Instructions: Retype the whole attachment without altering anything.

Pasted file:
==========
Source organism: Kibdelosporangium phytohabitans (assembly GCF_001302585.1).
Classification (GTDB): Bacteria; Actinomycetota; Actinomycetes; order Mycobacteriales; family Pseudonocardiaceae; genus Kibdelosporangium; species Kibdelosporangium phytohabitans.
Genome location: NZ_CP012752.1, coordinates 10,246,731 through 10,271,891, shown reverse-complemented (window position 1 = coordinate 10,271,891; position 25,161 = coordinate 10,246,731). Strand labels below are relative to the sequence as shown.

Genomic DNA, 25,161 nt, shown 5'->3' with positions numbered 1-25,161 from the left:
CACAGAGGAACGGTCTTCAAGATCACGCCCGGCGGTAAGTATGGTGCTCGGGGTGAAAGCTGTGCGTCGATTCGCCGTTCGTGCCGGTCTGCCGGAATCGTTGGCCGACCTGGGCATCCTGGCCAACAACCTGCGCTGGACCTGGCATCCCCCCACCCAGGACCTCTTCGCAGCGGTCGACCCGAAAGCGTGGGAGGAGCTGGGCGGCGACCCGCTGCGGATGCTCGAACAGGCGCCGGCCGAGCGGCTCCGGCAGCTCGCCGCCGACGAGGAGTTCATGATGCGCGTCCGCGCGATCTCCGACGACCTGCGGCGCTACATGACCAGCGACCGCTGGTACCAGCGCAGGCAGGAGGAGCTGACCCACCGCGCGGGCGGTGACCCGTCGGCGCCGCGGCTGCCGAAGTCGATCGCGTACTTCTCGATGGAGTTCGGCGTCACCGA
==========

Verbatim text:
Source organism: Kibdelosporangium phytohabitans (assembly GCF_001302585.1).
Classification (GTDB): Bacteria; Actinomycetota; Actinomycetes; order Mycobacteriales; family Pseudonocardiaceae; genus Kibdelosporangium; species Kibdelosporangium phytohabitans.
Genome location: NZ_CP012752.1, coordinates 10,246,731 through 10,271,891, shown reverse-complemented (window position 1 = coordinate 10,271,891; position 25,161 = coordinate 10,246,731). Strand labels below are relative to the sequence as shown.

Genomic DNA, 25,161 nt, shown 5'->3' with positions numbered 1-25,161 from the left:
CACAGAGGAACGGTCTTCAAGATCACGCCCGGCGGTAAGTATGGTGCTCGGGGTGAAAGCTGTGCGTCGATTCGCCGTTCGTGCCGGTCTGCCGGAATCGTTGGCCGACCTGGGCATCCTGGCCAACAACCTGCGCTGGACCTGGCATCCCCCCACCCAGGACCTCTTCGCAGCGGTCGACCCGAAAGCGTGGGAGGAGCTGGGCGGCGACCCGCTGCGGATGCTCGAACAGGCGCCGGCCGAGCGGCTCCGGCAGCTCGCCGCCGACGAGGAGTTCATGATGCGCGTCCGCGCGATCTCCGACGACCTGCGGCGCTACATGACCAGCGACCGCTGGTACCAGCGCAGGCAGGAGGAGCTGACCCACCGCGCGGGCGGTGACCCGTCGGCGCCGCGGCTGCCGAAGTCGATCGCGTACTTCTCGATGGAGTTCGGCGTCACCGA